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David B. Ritter

Sick-day details on company calendar: Too risky?


Disclosing on a company calendar that an employee is out because of sickness or FMLA leave is problematic. An employer should never disclose that absences are due to medical or health reasons. You must maintain the confidentiality of such information.

How to establish a sexual harassment defense?

Q. We have several 16-year-old girls working as servers in our restaurant. One worker’s mother told us about alleged harassment. Can we rely on our training for our defense?

After military leave, is employee due merit raise?


Q. One of our employees was on military leave for six months. He will be reinstated at the same pay and position. While he was gone, all employees in his department received a 4% pay raise in recognition for their hard work in the past year. Must we pay him that raise?

Surveillance video law: How do we comply?


Q. We have surveillance cameras in several locations in our workplace that record activity, but no sound. The images can be viewed over the Internet by supervisors and HR personnel who have the password to the site. What should our privacy and electronic communications policy say about access to the camera feed?

How do we pay hourly staff for out-of-town travel?


Q. I need to send a nonexempt employee to training for two days out of town. We’ll pay his mileage, hotel, meals and training costs. We plan to pay him for a normal eight-hour workday for both days … Do we have to pay for off-duty hours since the employee needs to stay at the training venue?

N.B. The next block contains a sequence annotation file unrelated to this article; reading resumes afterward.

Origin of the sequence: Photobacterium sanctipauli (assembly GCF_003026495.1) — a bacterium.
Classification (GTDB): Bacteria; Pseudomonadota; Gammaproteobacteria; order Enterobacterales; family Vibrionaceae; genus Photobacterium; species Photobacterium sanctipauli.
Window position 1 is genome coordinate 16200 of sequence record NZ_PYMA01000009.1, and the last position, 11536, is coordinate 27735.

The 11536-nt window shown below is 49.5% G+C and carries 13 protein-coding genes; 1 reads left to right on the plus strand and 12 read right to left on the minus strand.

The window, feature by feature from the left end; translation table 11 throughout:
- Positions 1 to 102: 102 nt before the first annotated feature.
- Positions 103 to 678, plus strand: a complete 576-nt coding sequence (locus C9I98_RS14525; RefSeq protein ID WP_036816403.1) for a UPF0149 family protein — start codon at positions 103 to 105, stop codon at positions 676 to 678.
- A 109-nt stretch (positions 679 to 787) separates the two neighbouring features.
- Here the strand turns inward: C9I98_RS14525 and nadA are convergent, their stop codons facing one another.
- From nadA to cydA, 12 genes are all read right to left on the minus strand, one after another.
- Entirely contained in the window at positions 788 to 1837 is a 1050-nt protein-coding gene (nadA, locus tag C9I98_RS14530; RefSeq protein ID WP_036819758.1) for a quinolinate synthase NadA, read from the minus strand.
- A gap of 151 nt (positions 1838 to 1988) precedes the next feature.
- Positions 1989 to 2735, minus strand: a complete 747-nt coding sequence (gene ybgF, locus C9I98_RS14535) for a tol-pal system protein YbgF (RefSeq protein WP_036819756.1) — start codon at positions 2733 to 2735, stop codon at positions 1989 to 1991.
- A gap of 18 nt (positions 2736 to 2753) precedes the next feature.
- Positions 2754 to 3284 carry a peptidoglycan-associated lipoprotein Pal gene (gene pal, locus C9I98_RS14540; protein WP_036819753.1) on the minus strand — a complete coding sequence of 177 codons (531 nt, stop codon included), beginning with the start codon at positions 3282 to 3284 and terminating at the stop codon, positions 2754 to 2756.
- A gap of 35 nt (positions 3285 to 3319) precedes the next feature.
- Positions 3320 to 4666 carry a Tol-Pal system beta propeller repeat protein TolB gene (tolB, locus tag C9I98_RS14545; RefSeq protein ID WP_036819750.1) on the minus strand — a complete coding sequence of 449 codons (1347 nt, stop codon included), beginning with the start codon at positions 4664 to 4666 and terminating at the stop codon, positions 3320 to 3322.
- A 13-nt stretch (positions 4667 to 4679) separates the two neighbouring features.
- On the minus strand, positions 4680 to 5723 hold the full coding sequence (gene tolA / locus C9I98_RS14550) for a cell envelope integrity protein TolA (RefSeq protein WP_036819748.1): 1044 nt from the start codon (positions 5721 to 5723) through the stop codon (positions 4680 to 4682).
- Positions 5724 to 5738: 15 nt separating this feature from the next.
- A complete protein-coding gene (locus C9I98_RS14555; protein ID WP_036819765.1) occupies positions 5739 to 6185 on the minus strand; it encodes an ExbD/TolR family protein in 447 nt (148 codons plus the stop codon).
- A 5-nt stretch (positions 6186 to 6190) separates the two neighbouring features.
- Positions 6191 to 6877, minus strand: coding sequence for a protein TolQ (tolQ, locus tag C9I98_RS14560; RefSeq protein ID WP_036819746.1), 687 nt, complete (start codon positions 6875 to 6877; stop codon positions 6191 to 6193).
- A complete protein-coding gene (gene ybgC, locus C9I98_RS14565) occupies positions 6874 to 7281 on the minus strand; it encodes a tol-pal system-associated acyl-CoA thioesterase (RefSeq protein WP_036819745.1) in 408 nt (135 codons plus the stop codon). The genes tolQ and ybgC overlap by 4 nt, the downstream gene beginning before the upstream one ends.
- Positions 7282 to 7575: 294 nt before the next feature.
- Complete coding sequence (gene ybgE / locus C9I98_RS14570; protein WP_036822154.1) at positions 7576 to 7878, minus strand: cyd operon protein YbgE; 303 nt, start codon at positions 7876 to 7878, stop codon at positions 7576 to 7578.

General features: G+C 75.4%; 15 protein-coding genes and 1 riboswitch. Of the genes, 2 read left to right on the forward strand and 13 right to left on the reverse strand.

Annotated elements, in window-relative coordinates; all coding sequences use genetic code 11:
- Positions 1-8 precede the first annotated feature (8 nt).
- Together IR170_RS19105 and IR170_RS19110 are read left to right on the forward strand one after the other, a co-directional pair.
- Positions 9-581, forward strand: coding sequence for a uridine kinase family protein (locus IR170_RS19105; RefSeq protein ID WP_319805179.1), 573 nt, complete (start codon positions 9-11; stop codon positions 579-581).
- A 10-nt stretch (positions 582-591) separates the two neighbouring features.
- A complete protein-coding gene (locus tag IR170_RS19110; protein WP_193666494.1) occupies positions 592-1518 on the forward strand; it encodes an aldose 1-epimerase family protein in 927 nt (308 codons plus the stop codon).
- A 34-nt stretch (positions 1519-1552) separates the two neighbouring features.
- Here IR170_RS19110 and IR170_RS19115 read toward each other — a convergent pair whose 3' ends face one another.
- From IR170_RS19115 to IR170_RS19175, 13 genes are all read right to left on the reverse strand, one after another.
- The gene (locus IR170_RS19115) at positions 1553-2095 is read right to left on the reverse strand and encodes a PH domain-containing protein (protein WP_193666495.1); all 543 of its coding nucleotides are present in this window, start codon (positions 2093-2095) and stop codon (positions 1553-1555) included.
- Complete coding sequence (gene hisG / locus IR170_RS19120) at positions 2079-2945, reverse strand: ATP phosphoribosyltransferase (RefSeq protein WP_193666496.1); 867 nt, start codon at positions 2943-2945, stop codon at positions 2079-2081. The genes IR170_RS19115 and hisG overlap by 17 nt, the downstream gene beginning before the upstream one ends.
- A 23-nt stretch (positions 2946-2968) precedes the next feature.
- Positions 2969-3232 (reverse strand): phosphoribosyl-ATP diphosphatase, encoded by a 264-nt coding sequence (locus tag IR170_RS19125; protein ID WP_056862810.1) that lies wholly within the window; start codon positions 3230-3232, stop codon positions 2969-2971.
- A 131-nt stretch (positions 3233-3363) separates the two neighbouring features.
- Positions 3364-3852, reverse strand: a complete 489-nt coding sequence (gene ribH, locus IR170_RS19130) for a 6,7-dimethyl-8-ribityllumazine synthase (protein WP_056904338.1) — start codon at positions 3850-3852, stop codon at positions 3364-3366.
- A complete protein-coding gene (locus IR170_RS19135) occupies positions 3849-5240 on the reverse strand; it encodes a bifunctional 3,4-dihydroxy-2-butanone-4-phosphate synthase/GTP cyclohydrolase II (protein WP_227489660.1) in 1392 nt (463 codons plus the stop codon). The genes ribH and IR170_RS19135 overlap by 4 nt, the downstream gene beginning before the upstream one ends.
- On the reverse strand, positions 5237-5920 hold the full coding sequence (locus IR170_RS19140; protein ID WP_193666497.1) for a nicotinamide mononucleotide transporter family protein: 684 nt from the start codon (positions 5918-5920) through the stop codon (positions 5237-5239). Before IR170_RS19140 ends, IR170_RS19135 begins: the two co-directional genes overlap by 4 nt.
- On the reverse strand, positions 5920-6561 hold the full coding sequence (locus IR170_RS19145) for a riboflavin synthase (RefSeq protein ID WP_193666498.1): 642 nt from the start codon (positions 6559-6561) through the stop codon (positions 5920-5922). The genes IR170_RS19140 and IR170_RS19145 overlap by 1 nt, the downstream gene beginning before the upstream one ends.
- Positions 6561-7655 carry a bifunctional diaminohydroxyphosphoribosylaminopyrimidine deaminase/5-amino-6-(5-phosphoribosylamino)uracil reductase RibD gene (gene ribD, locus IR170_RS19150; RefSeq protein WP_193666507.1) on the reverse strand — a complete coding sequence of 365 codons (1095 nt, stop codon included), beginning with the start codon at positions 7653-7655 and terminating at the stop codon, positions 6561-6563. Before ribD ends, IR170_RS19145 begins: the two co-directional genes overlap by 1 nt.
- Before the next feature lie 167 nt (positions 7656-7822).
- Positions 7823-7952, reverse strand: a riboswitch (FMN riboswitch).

What to do? Breastfeeding breaks have turned into major workplace interruptions


Q. As required, we provide milk-expression breaks. However, a new mother on our staff is having her mother, who cares for the newborn, bring in the baby twice a day to nurse. It would be OK if she just nursed and then sent grandma and baby home. But these breaks are taking 30 minutes or more as co-workers admire and play with the baby. Can we just tell her to express and refrigerate the milk?

Is this asking for trouble? Our sick policy requires a doctor’s note containing a diagnosis

Q. Our policy states employees must provide a doctor’s note if they take sick leave of three or more days. Are we violating any laws by demanding the doctor’s note, which includes a diagnosis?

Must we employ someone with allergies?


Q. We recently hired someone we didn’t know has a severe allergy to peanuts. If she even smells peanut butter, she has a severe allergic reaction, requiring her to use an EpiPen and head to the emergency room. Could we have refused to hire her if we had known about her allergies?

Looking back at Wal-Mart decision, 7th Circuit limits class actions

If a recent 7th Circuit case is an indication, courts are taking a close look at whether groups of plaintiffs have enough in common to constitute a valid class. It may mean that em­­ployers will face fewer large class-action lawsuits.

Do we have to tolerate threats from bipolar worker?


Q. After an employee threatened a co-worker with violence, we gave her a warning. When she did it again, she told her boss she was bipolar and going through a prescription change. She was unaware she made the comments. Do we have to tolerate this behavior now that we know she may be disabled?